In that case, you’ll need to see a lender who does manual underwriting. These mortgage lenders actually take the time to see who you are, what you do, what your current financial position is and more. Our friends at Churchill Mortgage assure us that manual underwriting is still alive and well, and they’re approving these mortgages at A+ rates every week.

So What?

If the economic downturn made you pay attention to your money for the first time in your life, then that’s a blessing—even if it came with some pain. Pain is like that, you know. It can be helpful and instructive. It shows us where we’ve gone off track and points us back in the right direction. That’s always a good thing!

So don’t be afraid of the pain. Face it. Deal with it. See what it’s showing you. Correct the problems it is highlighting in your life. Clean up the messes it is uncovering. The economy won’t be bad forever. Make this the year you turn your life around.

From Joe: please feel free to comment on any of Dave’s thoughts. Agree? Disagree? Let me know.

{ 4 comments… read them below or add one }

Vinny Financio October 6, 2009 at 6:15 pm

It’s hard to disagree with your post. I’m far from a beleiver that we’re at the end of our string with this economy. Though we all know personal finance is very personal so depending on someone’s situation it could fell like the end of the world in your personal economy!

Reply

JoeTaxpayer October 7, 2009 at 7:51 am

I’ve wondered about the “indeterminable" FICO score. Are there banks across the country so anyone can get a manual underwriting? Are their rates competitive? If not, this can be a costly situation. Of late, I’ve been reading that employers may also pull a report on a potential employee. Curious how they handle a blank one.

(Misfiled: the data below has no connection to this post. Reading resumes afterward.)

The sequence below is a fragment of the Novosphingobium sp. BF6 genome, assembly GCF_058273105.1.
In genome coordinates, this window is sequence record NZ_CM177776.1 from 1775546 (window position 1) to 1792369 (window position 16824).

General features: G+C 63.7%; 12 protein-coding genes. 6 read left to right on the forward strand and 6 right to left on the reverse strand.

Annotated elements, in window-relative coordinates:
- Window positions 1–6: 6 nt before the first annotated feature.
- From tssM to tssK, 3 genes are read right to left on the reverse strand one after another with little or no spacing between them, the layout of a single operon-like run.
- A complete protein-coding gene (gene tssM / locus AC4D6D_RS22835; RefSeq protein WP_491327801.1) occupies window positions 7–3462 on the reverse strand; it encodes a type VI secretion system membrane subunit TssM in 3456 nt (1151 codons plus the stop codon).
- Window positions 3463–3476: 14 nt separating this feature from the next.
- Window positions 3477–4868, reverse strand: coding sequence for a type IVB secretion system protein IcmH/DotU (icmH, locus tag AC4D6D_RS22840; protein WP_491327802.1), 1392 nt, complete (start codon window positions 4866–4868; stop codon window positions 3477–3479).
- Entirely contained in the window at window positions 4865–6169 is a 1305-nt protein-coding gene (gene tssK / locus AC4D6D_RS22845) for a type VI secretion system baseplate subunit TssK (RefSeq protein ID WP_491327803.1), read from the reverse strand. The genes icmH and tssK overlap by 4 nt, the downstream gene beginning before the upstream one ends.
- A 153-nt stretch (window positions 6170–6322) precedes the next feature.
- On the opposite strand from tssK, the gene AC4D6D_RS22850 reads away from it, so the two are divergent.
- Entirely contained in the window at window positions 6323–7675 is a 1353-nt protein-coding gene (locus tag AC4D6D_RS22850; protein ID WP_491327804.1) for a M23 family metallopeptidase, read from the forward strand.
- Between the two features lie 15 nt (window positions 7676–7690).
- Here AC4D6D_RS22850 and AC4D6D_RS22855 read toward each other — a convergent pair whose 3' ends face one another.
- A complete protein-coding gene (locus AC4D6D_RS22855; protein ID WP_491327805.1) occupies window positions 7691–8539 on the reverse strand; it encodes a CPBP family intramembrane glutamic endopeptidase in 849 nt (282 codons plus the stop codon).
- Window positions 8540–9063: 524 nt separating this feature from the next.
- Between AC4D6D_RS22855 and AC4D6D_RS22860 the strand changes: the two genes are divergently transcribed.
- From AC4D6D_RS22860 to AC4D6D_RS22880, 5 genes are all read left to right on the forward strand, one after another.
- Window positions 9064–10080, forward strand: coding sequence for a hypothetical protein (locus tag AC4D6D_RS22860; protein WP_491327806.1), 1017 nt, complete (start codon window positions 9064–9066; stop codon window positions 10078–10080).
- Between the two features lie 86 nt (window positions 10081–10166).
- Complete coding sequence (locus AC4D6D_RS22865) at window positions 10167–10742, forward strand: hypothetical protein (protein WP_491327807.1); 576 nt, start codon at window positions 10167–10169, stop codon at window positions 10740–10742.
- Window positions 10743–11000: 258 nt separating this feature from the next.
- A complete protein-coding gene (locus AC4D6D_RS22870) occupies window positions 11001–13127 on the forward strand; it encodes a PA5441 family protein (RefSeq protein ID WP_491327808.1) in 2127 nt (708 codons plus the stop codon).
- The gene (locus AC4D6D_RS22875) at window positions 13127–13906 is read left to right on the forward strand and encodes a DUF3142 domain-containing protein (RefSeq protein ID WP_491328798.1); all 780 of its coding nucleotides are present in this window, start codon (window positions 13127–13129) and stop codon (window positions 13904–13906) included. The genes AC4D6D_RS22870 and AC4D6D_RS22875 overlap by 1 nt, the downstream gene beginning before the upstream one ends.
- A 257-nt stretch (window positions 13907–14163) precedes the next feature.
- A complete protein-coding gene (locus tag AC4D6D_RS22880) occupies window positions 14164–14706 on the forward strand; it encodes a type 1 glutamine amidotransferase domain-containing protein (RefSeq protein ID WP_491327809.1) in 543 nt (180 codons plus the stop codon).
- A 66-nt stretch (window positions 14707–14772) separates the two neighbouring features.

By the way, I don’t believe the score drops to ‘zero.’ That would be pretty bad. After a certain amount of time passes with no transactions posted, I suspect a pretty decent score is just replaced by the “indeterminable." It wouldn’t pass through the bad range of 500/400 etc.
I consider Dave’s position here to be a bit extreme. Even something as simple as buying gas now requires walking in and standing on line with the soda and beer buyers. I go to reserve a hotel room, and with no credit card, I’d imagine I’d either have to send the money in advance or have it tied up via debit card within my account. (I’ve missed his remarks on Debit cards, those ok?)

Reply

Joe Plemon October 7, 2009 at 8:10 am

JoeTaxpayer,
Like you, I seriously doubt if a credit score literally drops to zero when someone goes for long periods of time without using credit. I guess I could find out by checking my own…we haven’t borrowed money or used credit cards in years. But it must not be too bad because when I renewed my auto insurance about a year ago , I got a great rate because I had a “very good credit score”. Hmmm.

I never have trouble with hotel reservations because I have them run my Visa debit card as a credit card. In fact, I don’t even know my PIN.

Reply

Cool Springs Tennessee June 9, 2010 at 2:03 pm

I wonder if Dave Ramsey being let go from Fox News will affect his popularity. His replacement Eric Bolling, seems to be pretty smart.

Reply

Leave a Comment

Previous post:

Next post:

privacy policy